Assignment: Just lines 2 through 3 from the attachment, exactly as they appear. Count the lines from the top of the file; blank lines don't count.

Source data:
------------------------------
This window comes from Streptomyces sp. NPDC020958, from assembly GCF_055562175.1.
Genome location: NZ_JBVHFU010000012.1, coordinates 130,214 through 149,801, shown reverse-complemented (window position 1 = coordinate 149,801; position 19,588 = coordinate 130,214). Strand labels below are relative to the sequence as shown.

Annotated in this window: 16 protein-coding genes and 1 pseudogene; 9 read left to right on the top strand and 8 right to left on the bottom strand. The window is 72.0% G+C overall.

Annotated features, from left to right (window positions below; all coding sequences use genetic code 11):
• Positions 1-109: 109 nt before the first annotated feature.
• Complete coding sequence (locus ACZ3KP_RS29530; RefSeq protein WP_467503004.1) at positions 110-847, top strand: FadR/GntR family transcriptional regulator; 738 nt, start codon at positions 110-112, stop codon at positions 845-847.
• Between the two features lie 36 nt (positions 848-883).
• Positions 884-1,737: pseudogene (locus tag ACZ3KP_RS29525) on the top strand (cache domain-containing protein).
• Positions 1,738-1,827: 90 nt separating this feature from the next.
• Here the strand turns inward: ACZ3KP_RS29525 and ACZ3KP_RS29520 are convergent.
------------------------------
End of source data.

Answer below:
Genome location: NZ_JBVHFU010000012.1, coordinates 130,214 through 149,801, shown reverse-complemented (window position 1 = coordinate 149,801; position 19,588 = coordinate 130,214). Strand labels below are relative to the sequence as shown.

Annotated in this window: 16 protein-coding genes and 1 pseudogene; 9 read left to right on the top strand and 8 right to left on the bottom strand. The window is 72.0% G+C overall.